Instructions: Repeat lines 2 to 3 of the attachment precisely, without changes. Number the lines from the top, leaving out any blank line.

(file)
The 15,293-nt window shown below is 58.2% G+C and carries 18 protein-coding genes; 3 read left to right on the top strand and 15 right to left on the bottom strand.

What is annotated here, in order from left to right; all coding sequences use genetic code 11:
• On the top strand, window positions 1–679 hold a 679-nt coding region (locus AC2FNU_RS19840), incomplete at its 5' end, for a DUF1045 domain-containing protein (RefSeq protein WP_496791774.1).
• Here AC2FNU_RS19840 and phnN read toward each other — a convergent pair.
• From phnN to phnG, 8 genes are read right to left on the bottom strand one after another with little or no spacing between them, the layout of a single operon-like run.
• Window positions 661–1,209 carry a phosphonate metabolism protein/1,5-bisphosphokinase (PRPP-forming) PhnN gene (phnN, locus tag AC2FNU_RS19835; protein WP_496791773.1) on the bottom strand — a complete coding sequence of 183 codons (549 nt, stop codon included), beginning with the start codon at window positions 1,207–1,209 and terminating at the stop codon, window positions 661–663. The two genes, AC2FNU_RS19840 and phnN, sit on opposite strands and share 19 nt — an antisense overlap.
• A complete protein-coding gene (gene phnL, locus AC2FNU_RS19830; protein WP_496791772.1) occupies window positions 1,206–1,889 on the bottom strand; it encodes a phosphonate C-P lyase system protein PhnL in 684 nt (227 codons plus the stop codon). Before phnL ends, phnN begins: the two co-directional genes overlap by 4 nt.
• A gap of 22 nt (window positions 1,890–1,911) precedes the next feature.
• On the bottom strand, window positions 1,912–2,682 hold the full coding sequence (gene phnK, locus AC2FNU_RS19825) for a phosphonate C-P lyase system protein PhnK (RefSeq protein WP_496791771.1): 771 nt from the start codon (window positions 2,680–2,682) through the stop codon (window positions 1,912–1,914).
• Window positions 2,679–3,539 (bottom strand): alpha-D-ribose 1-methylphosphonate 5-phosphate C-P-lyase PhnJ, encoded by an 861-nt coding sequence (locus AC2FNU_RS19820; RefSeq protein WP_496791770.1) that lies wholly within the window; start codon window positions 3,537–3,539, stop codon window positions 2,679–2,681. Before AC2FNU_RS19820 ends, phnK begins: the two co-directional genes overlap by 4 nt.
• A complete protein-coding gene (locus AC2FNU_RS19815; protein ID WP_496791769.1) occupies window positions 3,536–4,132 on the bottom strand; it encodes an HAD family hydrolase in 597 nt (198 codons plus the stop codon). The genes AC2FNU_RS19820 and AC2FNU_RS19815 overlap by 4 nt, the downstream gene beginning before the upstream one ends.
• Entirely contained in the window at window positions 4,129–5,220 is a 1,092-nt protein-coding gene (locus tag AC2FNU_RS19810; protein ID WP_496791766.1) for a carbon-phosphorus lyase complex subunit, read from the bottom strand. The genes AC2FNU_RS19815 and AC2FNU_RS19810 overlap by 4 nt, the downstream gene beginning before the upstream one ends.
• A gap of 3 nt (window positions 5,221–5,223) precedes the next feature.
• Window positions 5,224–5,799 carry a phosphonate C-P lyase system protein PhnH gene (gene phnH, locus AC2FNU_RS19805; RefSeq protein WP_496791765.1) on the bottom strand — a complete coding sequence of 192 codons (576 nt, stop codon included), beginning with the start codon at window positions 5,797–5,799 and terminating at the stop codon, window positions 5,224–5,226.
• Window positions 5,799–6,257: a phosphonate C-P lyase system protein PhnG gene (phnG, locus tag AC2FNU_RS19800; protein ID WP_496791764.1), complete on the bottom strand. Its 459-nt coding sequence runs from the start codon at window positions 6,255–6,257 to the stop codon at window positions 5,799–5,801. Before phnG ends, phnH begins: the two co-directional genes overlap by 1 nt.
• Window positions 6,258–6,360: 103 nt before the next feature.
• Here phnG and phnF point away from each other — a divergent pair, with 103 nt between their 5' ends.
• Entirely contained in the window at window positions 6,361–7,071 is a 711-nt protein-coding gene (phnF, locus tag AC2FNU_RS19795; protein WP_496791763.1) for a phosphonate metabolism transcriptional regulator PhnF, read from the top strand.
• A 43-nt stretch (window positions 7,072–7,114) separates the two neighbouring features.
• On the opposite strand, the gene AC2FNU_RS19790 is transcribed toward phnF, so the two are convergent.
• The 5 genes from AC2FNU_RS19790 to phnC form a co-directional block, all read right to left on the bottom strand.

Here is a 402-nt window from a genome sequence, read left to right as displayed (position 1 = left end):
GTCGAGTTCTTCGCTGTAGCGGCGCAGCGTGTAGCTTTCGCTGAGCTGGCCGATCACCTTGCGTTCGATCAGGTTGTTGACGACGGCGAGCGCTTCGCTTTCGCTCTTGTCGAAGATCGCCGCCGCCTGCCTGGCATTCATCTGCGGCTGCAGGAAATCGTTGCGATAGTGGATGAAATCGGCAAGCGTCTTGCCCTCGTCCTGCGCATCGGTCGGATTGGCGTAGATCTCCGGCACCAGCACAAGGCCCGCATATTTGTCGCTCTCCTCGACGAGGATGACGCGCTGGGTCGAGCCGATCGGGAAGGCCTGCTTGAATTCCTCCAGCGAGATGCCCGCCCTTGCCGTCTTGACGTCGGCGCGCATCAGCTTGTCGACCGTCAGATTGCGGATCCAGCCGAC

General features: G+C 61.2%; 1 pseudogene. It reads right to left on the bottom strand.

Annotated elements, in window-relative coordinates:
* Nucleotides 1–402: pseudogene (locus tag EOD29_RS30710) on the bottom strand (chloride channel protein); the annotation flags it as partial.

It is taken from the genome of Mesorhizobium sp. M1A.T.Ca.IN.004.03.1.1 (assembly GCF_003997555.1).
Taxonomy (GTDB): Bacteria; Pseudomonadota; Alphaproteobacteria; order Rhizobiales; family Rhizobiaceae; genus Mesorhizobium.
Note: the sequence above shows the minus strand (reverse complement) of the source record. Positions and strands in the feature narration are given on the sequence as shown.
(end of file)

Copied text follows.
What is annotated here, in order from left to right; all coding sequences use genetic code 11:
• On the top strand, window positions 1–679 hold a 679-nt coding region (locus AC2FNU_RS19840), incomplete at its 5' end, for a DUF1045 domain-containing protein (RefSeq protein WP_496791774.1).